Two Maricopa election officials are anything but neutral
One of the hardest fought 2024 races was that for Arizona governor. On the one hand, there was Katie Hobbs, a bovine candidate who campaigned as Joe Biden did: infrequently and incoherently. It’s almost as if both knew that they’d win no matter what. On the other side was Kari Lake, one of the most dynamic candidates to appear on the American scene in years (or decades). Now, thanks to Maricopa County, Hobbs has been declared the winner, and people have questions—especially because it’s been revealed two of the campaign officials are anti-MAGA activists.
The race started out tight but began to favor Lake as the remaining votes were coming in from strongly conservative regions. But as invariably happens when there is a delay in counting votes, all the votes that come in late (and who knows where they really come from) hewed Democrat. And suddenly, we’re told that the blobby Hobbs is heading for the governor’s office. (Lake, however, has not conceded, which is the right choice.)
The Post Millennial did some digging and found something interesting about two Maricopa County election officials who have the all-important job of making sure all legitimate votes get counted, and that all illegitimate votes do not.
For decades, even centuries, outside of corrupt pockets such as New York City or Chicago, Americans were comfortable believing that their votes, once cast, would be honestly tallied by people who understood their civic responsibility to be objective—or at least, not too highly partisan. That trust is an integral part of a functioning democratic republic.
Image: Stephen Richer and Bill Gates. YouTube screen grab.
It’s doubtful, though, whether two campaign officials in Maricopa met that standard for it’s now clear that they are activists who have worked hard to destroy conservative groups and thinking in America:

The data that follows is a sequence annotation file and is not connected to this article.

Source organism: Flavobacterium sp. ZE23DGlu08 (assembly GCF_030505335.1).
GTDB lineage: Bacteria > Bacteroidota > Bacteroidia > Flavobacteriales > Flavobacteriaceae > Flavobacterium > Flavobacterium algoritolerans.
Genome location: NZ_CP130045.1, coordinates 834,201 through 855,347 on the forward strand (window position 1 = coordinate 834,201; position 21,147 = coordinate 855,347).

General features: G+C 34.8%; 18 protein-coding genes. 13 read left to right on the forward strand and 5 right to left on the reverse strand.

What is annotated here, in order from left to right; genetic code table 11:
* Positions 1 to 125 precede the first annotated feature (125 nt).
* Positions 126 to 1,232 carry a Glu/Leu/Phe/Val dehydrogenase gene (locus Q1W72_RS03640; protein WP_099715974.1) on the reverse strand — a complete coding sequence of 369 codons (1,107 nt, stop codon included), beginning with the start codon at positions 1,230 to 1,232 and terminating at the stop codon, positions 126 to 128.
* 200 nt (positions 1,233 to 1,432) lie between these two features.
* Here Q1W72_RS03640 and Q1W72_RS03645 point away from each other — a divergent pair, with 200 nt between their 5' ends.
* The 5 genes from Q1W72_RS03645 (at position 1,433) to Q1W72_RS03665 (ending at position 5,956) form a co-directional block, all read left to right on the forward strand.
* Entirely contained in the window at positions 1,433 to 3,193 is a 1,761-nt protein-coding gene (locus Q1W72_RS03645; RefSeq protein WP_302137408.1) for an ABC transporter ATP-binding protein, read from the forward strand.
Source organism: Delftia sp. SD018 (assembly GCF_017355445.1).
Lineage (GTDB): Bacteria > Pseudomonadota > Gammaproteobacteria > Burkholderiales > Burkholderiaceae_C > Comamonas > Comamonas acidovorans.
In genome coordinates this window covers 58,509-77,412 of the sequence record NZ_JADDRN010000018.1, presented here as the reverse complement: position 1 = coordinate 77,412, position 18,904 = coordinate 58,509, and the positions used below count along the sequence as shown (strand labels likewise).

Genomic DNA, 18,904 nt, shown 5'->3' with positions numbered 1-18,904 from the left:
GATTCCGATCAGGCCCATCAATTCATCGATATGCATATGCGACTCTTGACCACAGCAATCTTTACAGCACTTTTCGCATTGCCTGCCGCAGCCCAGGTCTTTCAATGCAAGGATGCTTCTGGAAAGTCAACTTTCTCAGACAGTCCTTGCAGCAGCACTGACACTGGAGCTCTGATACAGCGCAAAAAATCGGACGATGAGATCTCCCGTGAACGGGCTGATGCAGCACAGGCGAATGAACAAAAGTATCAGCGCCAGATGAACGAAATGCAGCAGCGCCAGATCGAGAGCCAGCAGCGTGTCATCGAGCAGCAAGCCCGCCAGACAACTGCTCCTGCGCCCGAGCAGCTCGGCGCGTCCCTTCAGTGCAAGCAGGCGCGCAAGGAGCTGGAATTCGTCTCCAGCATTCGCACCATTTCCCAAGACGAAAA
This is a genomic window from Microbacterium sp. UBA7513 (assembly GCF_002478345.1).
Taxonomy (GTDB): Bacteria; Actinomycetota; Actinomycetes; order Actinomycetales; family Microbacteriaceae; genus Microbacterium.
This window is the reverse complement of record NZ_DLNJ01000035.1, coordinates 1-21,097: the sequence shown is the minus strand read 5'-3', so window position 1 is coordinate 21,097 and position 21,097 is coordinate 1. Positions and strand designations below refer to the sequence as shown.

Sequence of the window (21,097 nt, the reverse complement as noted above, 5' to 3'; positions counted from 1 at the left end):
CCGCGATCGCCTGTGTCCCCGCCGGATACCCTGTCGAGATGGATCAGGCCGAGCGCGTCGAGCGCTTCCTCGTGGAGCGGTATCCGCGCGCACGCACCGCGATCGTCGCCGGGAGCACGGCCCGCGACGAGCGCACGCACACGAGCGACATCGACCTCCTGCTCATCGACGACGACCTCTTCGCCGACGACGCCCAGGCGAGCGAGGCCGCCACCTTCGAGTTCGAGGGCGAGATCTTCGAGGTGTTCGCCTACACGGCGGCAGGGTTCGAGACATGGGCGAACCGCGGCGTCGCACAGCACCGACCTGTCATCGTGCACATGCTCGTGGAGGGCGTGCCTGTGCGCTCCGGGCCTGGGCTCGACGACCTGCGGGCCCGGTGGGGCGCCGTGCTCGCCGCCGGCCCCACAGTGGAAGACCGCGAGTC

It has been revealed that embattled Arizona’s Maricopa County Recorder Stephen Richer and Supervisor Chairman Bill Gates in 2021 started a political action committee to stop MAGA candidates.
On November 17, 2021, Meg Cunningham from the Kansas City Beacon tweeted that Richer, “the Maricopa County recorder, is launching a PAC to support Rs running for non-federal AZ offices who ‘acknowledge the validity of the 2020 election and condemn the events of Jan. 6, 2021, as a terrible result of the lies told about the November election.’”
The PAC was set up to be a very altruistic, moral undertaking; indeed, almost a crusade:
The PAC called Pro Democracy Republicans of Arizona claims on their website that they are “fighting to keep our democratic institutions alive.”
The website is sparse on details aside from how to donate but does have a few sentences on their mission. “The Arizona election wasn’t stolen. We Republicans simply had a presidential candidate who lost, while we had many other candidates who won. It’s time we Republicans accept and acknowledge that fact.”
“Candidates come and go. But our democratic institutions are long-lasting, and peaceful transitions of power are a hallmark of the United States. We should not abandon this history in favor of conspiracy theorists and demagoguery.”
In addition to claiming for himself the high-minded goal of saving democracy, Stephen Richer went a bit further, donating to a far-leftist group:
On Monday it was revealed that top Maricopa County election officer Stephen Richer, who helped to oversee elections in Arizona, donated to the far-left “resistance group” PatriotTakes.
PatriotTakes is a hybrid pack that describes itself on Twitter as a group of “dedicated researchers monitoring and exposing right-wing extremism and other threats to democracy.”
In other words, these guys had skin in the game to destroy MAGA Republicans—and Arizona’s own Kari Lake is one of the most prominent of those MAGA 2020 election doubters.
In the legal world, there’s a concept called the “appearance of impropriety.” It applies to judges and lawyers who technically haven’t done anything wrong but must be kicked off a case anyway because their actions and affiliations create such an “appearance of impropriety” that no reasonable person could expect them to act responsibly and without bias. When it comes to Richer and Gates, they reek of the appearance of impropriety and should never have had anything to do with this vote count.